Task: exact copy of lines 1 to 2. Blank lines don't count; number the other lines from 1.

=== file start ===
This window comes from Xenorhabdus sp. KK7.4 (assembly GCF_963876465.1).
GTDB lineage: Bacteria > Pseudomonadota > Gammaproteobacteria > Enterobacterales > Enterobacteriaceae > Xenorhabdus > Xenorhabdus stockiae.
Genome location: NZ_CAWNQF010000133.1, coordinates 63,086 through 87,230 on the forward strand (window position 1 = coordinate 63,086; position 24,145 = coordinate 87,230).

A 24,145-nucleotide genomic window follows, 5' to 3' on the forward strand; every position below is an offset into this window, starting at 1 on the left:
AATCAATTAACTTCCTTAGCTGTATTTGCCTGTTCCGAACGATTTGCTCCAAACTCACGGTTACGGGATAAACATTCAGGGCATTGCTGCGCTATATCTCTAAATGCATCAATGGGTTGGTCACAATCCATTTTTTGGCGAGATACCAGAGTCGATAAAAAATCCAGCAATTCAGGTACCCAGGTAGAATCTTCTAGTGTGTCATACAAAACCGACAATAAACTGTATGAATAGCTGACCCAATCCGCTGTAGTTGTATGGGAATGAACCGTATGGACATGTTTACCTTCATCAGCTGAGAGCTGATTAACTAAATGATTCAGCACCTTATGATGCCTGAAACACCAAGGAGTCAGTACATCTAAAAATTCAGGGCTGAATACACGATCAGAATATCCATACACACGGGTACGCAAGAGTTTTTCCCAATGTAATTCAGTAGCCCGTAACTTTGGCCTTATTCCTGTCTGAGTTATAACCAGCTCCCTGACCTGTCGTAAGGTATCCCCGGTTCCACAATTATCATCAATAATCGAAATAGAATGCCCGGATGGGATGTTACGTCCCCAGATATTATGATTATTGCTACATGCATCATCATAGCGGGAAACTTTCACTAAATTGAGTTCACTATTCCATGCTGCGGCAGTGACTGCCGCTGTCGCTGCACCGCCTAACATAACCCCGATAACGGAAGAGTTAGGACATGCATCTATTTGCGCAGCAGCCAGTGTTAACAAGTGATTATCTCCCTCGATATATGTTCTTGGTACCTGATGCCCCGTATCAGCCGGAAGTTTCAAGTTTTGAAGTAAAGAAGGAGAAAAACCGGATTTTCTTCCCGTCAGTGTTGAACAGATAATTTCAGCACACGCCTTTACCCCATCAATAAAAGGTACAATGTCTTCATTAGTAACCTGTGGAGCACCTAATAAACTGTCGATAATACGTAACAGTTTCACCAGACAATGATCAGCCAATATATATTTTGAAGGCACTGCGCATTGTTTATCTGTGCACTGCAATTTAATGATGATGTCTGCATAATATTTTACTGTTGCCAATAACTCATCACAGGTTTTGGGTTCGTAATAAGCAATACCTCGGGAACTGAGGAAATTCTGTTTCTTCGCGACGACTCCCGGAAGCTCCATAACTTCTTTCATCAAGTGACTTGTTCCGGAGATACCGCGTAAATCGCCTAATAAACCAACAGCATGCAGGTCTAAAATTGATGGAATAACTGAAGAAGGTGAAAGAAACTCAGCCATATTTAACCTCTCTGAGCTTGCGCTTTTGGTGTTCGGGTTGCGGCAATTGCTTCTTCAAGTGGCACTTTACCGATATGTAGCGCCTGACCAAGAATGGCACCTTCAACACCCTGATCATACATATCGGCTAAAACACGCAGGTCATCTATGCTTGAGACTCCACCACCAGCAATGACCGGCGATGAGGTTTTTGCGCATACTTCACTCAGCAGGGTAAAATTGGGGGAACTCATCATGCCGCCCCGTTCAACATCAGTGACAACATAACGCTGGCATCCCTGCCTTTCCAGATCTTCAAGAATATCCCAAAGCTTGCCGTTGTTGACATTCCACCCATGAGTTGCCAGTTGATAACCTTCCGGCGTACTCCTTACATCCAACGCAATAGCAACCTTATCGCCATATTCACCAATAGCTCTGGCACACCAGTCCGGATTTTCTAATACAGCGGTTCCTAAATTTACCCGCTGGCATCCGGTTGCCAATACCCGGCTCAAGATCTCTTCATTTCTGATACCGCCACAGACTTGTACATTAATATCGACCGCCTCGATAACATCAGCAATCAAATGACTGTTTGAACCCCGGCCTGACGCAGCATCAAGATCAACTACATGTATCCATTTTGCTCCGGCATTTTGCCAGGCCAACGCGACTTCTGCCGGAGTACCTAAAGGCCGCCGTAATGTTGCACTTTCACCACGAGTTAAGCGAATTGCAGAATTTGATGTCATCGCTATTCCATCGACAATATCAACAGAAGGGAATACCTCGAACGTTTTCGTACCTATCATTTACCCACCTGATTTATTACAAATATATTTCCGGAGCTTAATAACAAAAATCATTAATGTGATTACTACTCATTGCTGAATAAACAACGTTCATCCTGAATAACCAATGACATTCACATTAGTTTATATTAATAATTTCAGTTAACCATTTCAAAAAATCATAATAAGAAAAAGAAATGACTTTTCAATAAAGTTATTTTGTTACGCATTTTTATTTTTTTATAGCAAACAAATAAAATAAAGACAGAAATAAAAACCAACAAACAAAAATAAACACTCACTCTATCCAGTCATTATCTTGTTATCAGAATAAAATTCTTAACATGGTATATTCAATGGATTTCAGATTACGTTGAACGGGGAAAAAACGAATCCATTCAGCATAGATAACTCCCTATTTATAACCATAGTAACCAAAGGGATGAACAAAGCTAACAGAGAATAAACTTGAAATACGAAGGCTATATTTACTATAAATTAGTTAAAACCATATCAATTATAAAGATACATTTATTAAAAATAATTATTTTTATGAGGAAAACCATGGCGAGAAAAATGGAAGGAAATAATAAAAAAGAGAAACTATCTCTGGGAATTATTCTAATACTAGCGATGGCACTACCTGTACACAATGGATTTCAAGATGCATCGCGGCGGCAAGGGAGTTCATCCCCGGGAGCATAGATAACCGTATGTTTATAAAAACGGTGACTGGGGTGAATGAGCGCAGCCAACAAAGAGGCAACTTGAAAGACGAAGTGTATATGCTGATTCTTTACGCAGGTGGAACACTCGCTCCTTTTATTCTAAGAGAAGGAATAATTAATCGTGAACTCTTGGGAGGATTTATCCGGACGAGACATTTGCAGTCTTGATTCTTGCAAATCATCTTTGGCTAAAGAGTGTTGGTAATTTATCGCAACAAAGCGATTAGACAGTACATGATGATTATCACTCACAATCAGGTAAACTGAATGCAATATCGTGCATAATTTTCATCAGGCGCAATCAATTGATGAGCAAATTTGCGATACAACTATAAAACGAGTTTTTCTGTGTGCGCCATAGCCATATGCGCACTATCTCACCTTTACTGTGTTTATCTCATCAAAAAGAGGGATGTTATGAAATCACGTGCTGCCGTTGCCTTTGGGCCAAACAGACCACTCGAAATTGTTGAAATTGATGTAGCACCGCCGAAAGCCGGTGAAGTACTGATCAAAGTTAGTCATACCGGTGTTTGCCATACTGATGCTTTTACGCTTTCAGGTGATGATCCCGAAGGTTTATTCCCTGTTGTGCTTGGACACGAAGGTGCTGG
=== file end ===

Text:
This window comes from Xenorhabdus sp. KK7.4 (assembly GCF_963876465.1).
GTDB lineage: Bacteria > Pseudomonadota > Gammaproteobacteria > Enterobacterales > Enterobacteriaceae > Xenorhabdus > Xenorhabdus stockiae.